Just because I’m old doesn’t make me ossified! #shortstory

Charli Mills from the Carrot Ranch prompts us thus this week

August 17, 2016 prompt: In 99 words (no more, no less) write a story that features a fossil or uses the word in its variant forms (fossilize, dino bones, petrification, gastroliths, ichnofossils, etc.). Dig into your imagination and go where the fossil record leads you.

The Archaeologist was fixated with fossils as a child. We hunted for sharks teeth that fell out of the cliff at Reculver in Kent.


Reculver this year, same beach though a different sort of foraging

He scoured the recent mudslides hoping for an ammonite or bone but never had much luck. He did secure the top prize for geekery that was available in the 1960s, namely a Blue Peter badge, for writing and telling them their piece on the Dinosaurs in Crystal Palace park was misleading since they failed to mention the Victorians had mistakenly given one dinosaur a horn on his nose whereas the bones should in fact have been his thumb. I was beyond jealous.

2016-02-25 12.07.09

A year ago I revisited those rather brilliant models with Elizabeth Barnes and her family (she blogs at Autism Mom and is well worth a visit). Her son is as much a dinosaur aficionado as the Archaeologist was. I began to explain the error with the thumb. The Navigator listened politely before listing another dozen errors, leaving me yet again off the pace. In future I will stick to safe topics and just enjoy the models for what they are.

In the name of experience

‘I thought about Jerry Slade today.’

Mary nodded. ‘The school friend who died?’

‘That’s the one. We had this teacher -Mr Fossick – called him the Fossil, he was ancient. He was great, never took himself too seriously but we knew when to behave.’


‘He surprised us all the time.’


‘Today I surprised this trainee; I knew stuff he thought me too old to know.’

‘You’re only in your 40s!’

‘Makes you realise how easy we pigeonhole people whether their age or whatever.’

‘I wonder what the youngsters call you?’

‘Magnetic. Magnetic North.’

‘Not your personality then?’

If you want to keep up to date with Mary and Paul North, click here

About TanGental

My name is Geoff Le Pard. Once I was a lawyer; now I am a writer. I've published several books: a four book series following Harry Spittle as he grows from hapless student to hapless partner in a London law firm; four others in different genres; a book of poetry; four anthologies of short fiction; and a memoir of my mother. I have several more in the pipeline. I have been blogging regularly since 2014, on topic as diverse as: poetry based on famous poems; memories from my life; my garden; my dog; a whole variety of short fiction; my attempts at baking and food; travel and the consequent disasters; theatre, film and book reviews; and the occasional thought piece. Mostly it is whatever takes my fancy. I avoid politics, mostly, and religion, always. I don't mean to upset anyone but if I do, well, sorry and I suggest you go elsewhere. These are my thoughts and no one else is to blame. If you want to nab anything I post, please acknowledge where it came from.
This entry was posted in flash fiction, short story, writing and tagged , , , . Bookmark the permalink.

19 Responses to Just because I’m old doesn’t make me ossified! #shortstory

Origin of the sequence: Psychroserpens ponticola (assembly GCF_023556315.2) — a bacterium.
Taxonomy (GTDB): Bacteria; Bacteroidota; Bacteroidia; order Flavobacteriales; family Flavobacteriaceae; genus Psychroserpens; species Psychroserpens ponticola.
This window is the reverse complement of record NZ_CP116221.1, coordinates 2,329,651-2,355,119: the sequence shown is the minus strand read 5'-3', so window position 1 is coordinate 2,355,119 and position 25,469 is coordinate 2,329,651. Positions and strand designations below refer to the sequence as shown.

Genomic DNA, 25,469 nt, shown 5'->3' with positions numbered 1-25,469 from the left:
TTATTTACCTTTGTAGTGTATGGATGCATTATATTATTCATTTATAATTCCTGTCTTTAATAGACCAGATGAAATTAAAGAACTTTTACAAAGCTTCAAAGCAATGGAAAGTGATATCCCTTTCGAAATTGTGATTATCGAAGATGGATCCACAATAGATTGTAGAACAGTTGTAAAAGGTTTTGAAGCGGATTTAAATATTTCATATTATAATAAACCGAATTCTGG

1. Ritu says:

    Ha! Good one!!

    Liked by 1 person

  2. Autism Mom says:

    Our time touring with you was one of the highlights of our trip, my friend! 🙂

    Liked by 1 person

  3. I’ve always loved fossils. And shark’s teeth and so forth. Buried treasure…

    Liked by 1 person

  4. jan says:

    Haha. As a fossil myself, I’m very used to being thought too old to know much.

    Liked by 1 person

  5. Erika Kind says:

    Only in my 40’s too but more than old for my children… lol! Great story! Dinosaurs have always fascinated me since I was a little girl!

    Liked by 1 person

  6. Charli Mills says:

    So many reason to love the UK, and I’ll add this one to my list: “sharks teeth that fell out of the cliff at Reculver in Kent.” Ha, ha… great couple’s banter between Mary and Paul. You take each prompt in stride and continue to flow!

    Liked by 2 people

  7. Annecdotist says:

    Oh, cruel, poor Paul! And Mr Fossick would make an excellent name for a fossil hunter, rummaging through the rocks.

    Liked by 2 people

  8. Norah says:

    Love it, Geoff. Not Magnetic North! I’m rather drawn to that one! Very clever. I would have loved exploring for dinosaurs with you and the archaeologist. I guess that’s one truth we know about dinosaurs – they haven’t necessarily got all the pieces of the puzzle put together the right way yet!

    Liked by 2 people

  9. Pingback: Old Bones Collection « Carrot Ranch Communications

  10. jeanne229 says:

    Ahh the Victorians and dinosaurs. I loved learning about another gross error that came out of a bitter rivalry between two eminent American paleontologists, Edward Drinker cope of the Academy of Natural Sciences and Othniel Charles Marsh of the Peabody Museum of Natural History at Yale. In their eagerness to outdo one another, Cope put the skull of a plesiosaur on the wrong end of the fossil skeleton he had excavated and Marsh put the skull of an entirely different dinosaur on his other wise complete skeleton of apatosaurus and declared it a new species–brontosaurus. The field still excites passions. Your flash was great too, though I haven’t met Mary and Paul before. And argghh!!! Is 40 old???


Comments are closed.